Three days before Samhain, and my insomnia was growing worse every night, for a Blue Moon was getting fuller and fuller. Even the air felt super charged.
After hearing coyotes screech and howl last night, I decided to take a walk on the wooded path behind our house. This path (I later found out from an archeologist studying stone ruins in the area) was actually a corridor used by Native Americans and early Maine settlers to get down to a river stocked with salmon. I picked up some acorns idly and rattled them in my palm as I walked.
I don't know what I'd been looking for; my mind was on other things, but I got the shock of my life when straight in front of me, I spied a Wee Thing in a tangle of downed wood.
For at least three years now I'd been observing a rath of Wee Folk in and around our woods, but after all the books I could get my hands on, I knew exactly what this sidhe was and I was instantly chilled.
When the Witch Hare appears on a full moon and before the Veil thins between Their world and Ours, she is stronger, and more powerful than either the Sentinel or the Huntress in the rath. She is a shapeshifter, a pet of the witch, a devotee to the Snow Queen and can be either a rabbit or even an astral projection between matter and spirit. In any case, upon seeing her I began to shake, for I knew she could force me down to the fort to live for thousands of years, imprisoned.
I kept a careful distance and set down the acorns as a gift. I said: "I know you are both spirit and shadow. I know you can do me harm, so I wish to leave you alone. And tonight, I will lay some cake and wine in by the fire pit by our home for your rath."
A slight breeze ruffled her skirt fashioned from cattail fluff, but she made no move.
At last she turned around and descended back into that dark tangle of downed branches and disappeared.
I love making Wee Folk fairy dresses. I love making tiny shadowboxes. Like cookies in cream, I combined them both. This is The Witch Hare, a fragile dress made from dried grass and cattail fluff perched in a shadowbox on a bed of dark green moss with two sprouting mushrooms. Watch.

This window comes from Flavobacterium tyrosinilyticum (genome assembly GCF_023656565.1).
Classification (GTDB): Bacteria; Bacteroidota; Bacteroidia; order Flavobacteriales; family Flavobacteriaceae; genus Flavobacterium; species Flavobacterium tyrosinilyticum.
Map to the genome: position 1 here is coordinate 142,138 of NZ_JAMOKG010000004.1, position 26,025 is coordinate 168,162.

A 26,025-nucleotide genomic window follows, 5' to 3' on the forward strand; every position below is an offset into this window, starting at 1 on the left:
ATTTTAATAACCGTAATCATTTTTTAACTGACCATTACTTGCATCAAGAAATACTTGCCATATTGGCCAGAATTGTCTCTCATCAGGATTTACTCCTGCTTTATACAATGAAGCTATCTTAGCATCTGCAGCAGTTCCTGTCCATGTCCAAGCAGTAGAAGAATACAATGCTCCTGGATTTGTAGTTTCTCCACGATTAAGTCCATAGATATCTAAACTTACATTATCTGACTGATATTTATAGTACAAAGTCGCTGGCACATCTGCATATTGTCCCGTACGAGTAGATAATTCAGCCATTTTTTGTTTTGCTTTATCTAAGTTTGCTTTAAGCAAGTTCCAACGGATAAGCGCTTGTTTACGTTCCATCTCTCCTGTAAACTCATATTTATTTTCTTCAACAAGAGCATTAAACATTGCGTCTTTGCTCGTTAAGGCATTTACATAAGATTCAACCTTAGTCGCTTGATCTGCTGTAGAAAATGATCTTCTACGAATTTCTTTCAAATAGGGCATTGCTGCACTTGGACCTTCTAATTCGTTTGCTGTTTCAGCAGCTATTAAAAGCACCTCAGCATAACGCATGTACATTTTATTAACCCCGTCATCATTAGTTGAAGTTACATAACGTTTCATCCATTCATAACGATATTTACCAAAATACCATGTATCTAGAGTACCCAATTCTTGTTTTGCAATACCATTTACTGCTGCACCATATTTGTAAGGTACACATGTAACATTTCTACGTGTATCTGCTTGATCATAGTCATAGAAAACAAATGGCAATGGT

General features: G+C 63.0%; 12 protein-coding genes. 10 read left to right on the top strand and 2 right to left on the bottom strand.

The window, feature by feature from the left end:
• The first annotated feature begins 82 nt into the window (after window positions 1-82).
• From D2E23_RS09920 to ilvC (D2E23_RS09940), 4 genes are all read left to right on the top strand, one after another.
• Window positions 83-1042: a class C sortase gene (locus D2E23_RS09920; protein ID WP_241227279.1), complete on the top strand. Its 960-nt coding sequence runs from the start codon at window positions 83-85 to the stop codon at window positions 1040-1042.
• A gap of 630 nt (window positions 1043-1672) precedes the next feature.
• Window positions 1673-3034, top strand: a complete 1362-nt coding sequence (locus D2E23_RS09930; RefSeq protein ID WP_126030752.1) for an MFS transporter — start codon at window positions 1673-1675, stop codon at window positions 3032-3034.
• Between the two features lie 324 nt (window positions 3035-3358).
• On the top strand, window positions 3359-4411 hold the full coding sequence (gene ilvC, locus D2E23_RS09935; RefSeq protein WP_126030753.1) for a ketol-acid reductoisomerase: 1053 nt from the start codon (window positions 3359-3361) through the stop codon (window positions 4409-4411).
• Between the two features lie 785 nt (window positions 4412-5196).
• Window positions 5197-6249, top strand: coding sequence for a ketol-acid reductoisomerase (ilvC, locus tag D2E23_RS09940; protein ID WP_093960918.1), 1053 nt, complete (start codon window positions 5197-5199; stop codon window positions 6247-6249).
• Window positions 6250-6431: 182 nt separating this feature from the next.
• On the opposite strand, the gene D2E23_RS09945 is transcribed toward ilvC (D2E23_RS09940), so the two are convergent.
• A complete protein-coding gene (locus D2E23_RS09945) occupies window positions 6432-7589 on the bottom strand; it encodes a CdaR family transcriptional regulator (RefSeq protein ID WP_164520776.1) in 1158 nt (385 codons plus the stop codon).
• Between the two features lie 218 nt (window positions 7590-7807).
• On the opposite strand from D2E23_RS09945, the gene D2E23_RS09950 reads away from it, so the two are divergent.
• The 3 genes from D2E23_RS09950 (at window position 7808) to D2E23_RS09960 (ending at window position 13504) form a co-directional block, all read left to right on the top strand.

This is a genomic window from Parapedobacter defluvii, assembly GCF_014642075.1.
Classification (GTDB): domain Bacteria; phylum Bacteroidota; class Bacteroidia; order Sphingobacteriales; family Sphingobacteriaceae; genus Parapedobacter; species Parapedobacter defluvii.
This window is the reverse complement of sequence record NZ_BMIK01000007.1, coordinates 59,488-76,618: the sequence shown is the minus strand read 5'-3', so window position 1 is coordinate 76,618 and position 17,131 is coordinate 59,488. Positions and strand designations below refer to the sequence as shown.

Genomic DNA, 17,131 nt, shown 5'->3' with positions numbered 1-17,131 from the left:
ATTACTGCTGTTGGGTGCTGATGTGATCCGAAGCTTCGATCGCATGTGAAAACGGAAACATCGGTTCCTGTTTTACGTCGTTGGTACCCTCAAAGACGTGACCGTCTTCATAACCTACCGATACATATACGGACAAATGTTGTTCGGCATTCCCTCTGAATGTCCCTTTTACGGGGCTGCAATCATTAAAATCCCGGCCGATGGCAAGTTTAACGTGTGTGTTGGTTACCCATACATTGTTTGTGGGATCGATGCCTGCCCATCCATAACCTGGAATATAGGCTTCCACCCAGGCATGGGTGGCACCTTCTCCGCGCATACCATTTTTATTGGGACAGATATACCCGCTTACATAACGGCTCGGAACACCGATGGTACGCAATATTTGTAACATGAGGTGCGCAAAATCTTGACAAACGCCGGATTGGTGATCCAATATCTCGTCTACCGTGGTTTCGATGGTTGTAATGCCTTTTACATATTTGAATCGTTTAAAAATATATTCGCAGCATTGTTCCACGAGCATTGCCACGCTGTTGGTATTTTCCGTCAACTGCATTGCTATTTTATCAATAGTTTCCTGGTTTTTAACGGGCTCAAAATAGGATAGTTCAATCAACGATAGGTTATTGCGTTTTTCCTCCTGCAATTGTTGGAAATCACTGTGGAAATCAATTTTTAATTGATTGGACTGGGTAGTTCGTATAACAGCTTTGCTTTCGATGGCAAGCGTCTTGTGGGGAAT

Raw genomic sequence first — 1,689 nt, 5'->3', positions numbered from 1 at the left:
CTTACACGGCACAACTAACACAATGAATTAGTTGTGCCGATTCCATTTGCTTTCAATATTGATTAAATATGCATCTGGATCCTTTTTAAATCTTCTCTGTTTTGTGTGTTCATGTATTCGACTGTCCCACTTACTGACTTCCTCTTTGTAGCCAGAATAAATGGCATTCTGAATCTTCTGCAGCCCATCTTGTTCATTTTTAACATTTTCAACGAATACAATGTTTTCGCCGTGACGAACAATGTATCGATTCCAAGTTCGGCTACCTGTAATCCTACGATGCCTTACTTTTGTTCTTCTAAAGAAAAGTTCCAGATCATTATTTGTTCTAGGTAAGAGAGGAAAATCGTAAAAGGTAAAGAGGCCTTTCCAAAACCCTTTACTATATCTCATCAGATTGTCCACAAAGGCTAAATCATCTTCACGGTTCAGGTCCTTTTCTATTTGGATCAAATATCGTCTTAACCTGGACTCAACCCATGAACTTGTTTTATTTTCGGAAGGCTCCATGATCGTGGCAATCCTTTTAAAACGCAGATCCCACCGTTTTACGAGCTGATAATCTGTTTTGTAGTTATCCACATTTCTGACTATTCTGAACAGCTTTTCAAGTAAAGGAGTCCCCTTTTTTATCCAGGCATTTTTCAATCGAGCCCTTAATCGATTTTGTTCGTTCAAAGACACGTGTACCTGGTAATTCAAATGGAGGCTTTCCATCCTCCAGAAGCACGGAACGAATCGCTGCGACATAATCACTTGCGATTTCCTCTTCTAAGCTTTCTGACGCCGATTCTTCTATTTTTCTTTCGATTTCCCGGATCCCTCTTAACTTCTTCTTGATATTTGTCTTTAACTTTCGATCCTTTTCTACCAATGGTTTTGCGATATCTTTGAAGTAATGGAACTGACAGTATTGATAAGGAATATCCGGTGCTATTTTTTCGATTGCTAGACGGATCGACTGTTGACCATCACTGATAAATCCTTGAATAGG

Here she is.
The Hare Witching Hour.
Behind The Curtain. Had to learn how to learn miniature wiring.
Here is the Witch Hare in her natural element.
After another nor'easter blew through, piling up two feet of snow everywhere in Maine, there were pockets of arctic blue in the snowbanks when I happened upon this one, hiding.
I had a closer look and confirmed that indeed, I'd found a wee Witch Hare, tucked amongst the banks.
Click here to see the story of the one I'd found last spring. This one, made from dried grass bodice and a gone-to-seed cattail skirt is adorned with dried field flowers. She is one of the "Others" and I suddenly grew cold as the snow. She did not care for me looking down at her and so I walked away.
In the moonlight in the field, the old woman thought she'd seen a hare popping up and down, its long ears a tell tale giveaway and she loaded her rifle and shot at it. The scream that followed made her blood run cold and she put down the rifle to look for it. When she got to the exact spot where she'd shot it, nothing was in the matted grass but a few spots of blood. Behind her a tiny voice said, "Ye'll be sorra now." What she thought was a hare, was one of the Others in a soft gown of cattail she'd mistaken for fur and old woman knew she'd done something very, very wrong.
Story inspired by The Witch Hare in The Book of Fairy and Folk Tales of Ireland (W.B. Yeats, reprinted 2004)
Tonic of the Woods
the inspiration behind the creations
Photos, stories and concept ©Kay Stephens
Look up the story behind a fairy dress by clicking on the name below